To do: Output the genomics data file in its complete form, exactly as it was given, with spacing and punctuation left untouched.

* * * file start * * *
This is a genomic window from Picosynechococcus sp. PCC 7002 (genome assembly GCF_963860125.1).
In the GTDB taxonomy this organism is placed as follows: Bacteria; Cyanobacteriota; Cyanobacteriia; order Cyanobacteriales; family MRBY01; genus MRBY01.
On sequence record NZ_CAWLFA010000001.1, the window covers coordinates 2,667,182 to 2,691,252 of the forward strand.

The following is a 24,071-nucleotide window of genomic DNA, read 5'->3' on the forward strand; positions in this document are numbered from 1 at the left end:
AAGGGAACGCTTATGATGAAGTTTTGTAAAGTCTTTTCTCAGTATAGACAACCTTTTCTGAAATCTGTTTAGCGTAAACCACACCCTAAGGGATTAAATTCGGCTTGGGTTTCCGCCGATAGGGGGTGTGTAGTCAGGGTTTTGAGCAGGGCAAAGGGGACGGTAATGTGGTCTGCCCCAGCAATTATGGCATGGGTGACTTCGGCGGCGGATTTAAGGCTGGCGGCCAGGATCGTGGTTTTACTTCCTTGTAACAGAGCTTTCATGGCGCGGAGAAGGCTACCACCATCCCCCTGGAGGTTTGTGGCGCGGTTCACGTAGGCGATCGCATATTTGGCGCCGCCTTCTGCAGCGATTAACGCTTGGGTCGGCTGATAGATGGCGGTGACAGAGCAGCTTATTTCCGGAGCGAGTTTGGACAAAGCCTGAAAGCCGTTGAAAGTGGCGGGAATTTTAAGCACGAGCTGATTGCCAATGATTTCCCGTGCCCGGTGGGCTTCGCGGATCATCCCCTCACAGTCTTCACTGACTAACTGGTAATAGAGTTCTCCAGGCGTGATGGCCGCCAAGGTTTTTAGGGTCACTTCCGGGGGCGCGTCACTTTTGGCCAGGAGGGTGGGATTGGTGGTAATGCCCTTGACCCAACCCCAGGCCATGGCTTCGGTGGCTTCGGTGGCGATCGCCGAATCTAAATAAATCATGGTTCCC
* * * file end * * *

This is a genomic window from Picosynechococcus sp. PCC 7002 (genome assembly GCF_963860125.1).
In the GTDB taxonomy this organism is placed as follows: Bacteria; Cyanobacteriota; Cyanobacteriia; order Cyanobacteriales; family MRBY01; genus MRBY01.
On sequence record NZ_CAWLFA010000001.1, the window covers coordinates 2,667,182 to 2,691,252 of the forward strand.

The following is a 24,071-nucleotide window of genomic DNA, read 5'->3' on the forward strand; positions in this document are numbered from 1 at the left end:
AAGGGAACGCTTATGATGAAGTTTTGTAAAGTCTTTTCTCAGTATAGACAACCTTTTCTGAAATCTGTTTAGCGTAAACCACACCCTAAGGGATTAAATTCGGCTTGGGTTTCCGCCGATAGGGGGTGTGTAGTCAGGGTTTTGAGCAGGGCAAAGGGGACGGTAATGTGGTCTGCCCCAGCAATTATGGCATGGGTGACTTCGGCGGCGGATTTAAGGCTGGCGGCCAGGATCGTGGTTTTACTTCCTTGTAACAGAGCTTTCATGGCGCGGAGAAGGCTACCACCATCCCCCTGGAGGTTTGTGGCGCGGTTCACGTAGGCGATCGCATATTTGGCGCCGCCTTCTGCAGCGATTAACGCTTGGGTCGGCTGATAGATGGCGGTGACAGAGCAGCTTATTTCCGGAGCGAGTTTGGACAAAGCCTGAAAGCCGTTGAAAGTGGCGGGAATTTTAAGCACGAGCTGATTGCCAATGATTTCCCGTGCCCGGTGGGCTTCGCGGATCATCCCCTCACAGTCTTCACTGACTAACTGGTAATAGAGTTCTCCAGGCGTGATGGCCGCCAAGGTTTTTAGGGTCACTTCCGGGGGCGCGTCACTTTTGGCCAGGAGGGTGGGATTGGTGGTAATGCCCTTGACCCAACCCCAGGCCATGGCTTCGGTGGCTTCGGTGGCGATCGCCGAATCTAAATAAATCATGGTTCCC